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[Hotspur.] If he fall in, good night ;-or sink or swim !
Send danger from the east unto the west,
To rouse a lion than to start a hare. Worcester, thus interrupted by his nephew, draws near to, and addresses his brother : [Worcester.] Imagination of some great exploit
Drives him from patience : mark his transport now. [Hotspur.] By beave'n, methinks it were an easy leap
To pluck bright honour from the pale-fac'd moon;
But out upon this half-fac'd fellowship!
But not the form of what he should attend.
-Good cousin, give me audience for a while. [Hotspur.] I cry you mercy. [Worcester.] Those same noble Scots
That are your priso'ners,– [Hotspur.] I'll keep them all;
By heaven he shall not have a Scot of them ;
I'll keep them, by this hand. [Worcester.] You start away,
And lend no ear unto my purposes ;
Those priso'ners you shall keep
He said, he would not ransom Mortimer;
Nothing but Mortimer, and give it him,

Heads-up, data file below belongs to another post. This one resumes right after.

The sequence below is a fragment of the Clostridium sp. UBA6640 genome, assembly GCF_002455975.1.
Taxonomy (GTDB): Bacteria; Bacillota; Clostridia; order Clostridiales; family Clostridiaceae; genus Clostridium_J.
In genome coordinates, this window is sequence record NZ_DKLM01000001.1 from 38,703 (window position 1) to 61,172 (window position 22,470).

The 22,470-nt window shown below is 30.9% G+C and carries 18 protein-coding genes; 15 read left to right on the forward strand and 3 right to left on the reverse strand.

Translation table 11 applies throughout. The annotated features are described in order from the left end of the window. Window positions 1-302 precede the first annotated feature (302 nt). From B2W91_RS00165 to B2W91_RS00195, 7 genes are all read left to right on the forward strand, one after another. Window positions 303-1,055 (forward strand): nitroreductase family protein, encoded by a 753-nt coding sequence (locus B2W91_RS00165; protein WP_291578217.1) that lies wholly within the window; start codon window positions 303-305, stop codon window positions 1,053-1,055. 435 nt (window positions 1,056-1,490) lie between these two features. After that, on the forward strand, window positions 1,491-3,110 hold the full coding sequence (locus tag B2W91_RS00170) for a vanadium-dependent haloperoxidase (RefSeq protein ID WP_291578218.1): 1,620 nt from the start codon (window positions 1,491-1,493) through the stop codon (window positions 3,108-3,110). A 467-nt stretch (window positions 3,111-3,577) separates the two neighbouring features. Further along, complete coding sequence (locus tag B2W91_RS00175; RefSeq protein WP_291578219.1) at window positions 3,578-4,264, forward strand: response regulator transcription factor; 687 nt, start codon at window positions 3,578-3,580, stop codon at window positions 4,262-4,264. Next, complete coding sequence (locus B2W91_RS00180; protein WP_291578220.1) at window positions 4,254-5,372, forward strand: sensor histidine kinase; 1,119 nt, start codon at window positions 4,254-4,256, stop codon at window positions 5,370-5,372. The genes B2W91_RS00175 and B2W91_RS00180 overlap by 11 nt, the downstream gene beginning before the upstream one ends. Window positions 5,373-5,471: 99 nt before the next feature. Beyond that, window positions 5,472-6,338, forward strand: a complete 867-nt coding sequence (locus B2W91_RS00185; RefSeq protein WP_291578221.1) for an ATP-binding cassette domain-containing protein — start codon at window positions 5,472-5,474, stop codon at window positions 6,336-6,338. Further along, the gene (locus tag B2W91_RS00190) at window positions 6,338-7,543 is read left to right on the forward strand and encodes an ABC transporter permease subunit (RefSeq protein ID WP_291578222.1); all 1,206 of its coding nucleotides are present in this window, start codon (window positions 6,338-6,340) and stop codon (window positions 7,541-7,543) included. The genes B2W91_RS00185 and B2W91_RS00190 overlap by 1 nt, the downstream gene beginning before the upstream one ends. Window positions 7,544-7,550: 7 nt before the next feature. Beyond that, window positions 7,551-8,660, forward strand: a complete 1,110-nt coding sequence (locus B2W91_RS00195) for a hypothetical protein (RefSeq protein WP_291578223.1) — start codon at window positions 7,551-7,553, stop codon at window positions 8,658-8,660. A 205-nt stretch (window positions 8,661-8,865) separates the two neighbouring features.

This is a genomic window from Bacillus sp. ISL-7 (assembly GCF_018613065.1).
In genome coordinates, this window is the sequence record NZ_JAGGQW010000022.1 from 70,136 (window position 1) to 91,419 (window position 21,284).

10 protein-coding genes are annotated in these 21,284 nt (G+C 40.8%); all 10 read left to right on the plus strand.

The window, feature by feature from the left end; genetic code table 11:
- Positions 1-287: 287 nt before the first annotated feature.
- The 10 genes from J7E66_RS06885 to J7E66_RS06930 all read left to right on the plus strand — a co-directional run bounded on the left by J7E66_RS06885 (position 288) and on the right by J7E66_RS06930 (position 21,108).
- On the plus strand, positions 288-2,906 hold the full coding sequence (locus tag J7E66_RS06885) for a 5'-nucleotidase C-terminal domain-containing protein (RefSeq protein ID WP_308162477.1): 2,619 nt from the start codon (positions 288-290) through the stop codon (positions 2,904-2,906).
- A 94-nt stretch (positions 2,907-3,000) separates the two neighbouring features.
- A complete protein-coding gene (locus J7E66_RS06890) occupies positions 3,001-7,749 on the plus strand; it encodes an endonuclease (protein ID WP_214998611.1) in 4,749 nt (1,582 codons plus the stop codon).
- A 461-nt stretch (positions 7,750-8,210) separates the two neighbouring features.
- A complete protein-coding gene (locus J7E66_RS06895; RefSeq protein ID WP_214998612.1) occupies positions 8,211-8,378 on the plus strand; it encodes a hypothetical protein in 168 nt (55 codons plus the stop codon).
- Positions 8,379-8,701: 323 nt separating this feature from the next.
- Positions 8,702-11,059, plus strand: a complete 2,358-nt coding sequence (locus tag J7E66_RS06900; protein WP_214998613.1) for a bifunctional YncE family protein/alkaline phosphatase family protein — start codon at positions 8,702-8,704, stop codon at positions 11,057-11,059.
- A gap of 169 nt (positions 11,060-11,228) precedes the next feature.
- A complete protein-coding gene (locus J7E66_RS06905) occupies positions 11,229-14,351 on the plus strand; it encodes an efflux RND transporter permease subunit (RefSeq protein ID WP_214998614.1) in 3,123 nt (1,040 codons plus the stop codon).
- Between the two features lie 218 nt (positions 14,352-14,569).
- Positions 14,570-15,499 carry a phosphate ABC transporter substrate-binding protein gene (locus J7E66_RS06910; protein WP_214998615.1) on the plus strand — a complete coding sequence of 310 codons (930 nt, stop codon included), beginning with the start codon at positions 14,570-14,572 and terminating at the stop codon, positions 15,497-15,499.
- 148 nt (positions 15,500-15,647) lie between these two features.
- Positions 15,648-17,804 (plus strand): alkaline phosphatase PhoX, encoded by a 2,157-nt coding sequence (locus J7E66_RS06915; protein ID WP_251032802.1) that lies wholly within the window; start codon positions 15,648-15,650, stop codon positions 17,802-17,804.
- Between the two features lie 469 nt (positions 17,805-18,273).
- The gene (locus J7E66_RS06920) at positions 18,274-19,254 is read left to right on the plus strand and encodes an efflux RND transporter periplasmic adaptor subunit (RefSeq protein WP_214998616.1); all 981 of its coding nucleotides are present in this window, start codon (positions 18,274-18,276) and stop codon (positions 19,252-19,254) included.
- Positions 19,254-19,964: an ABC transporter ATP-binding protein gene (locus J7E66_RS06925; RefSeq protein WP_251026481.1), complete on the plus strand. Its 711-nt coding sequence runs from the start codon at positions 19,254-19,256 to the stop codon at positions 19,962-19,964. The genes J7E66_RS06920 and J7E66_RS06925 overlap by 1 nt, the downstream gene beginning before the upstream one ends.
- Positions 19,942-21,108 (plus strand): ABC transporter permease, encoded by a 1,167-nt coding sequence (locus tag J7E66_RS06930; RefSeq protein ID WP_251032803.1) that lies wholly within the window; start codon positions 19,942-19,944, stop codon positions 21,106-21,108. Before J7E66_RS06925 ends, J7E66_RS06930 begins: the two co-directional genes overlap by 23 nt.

To keep his anger still in motion. [Worcester.] Farewell, kinsman! I will talk to you,
When you are better temper’d to attend. [North.] Why, what, my son ? ( what a wasp-stung fool
Art thou, to break into a woman's mood,
Tying thine ear to no tongue but thine own! [Hotspur.] Why look you, I am whipp'd and scourg'd with
Nettled and stung with pismires, when I hear (rods,
and he came back from Ravenspurg-
Why what a candy deal of courtesy
Good uncle, tell your tale.
leisure. [Hotspur.] I've done, i' faith. [Worcester.] Then once more to your Scottish prisoners :
Deliver them up without their ransom straight,
[Hotspur.] Of York, is i't not ?
His brother's death at Bristol, the Lord Scroop.
Is ruminated, plotted, and set down. [Hotspur.] What! and the power of Scotland and of York
To join with Mortimer? [Worcester.] And so they shall. [Hotspur.] In faith it is exceedingly well aim'd;
It cannot choose but be a noble plot.
For, bear ourselves as even as we can,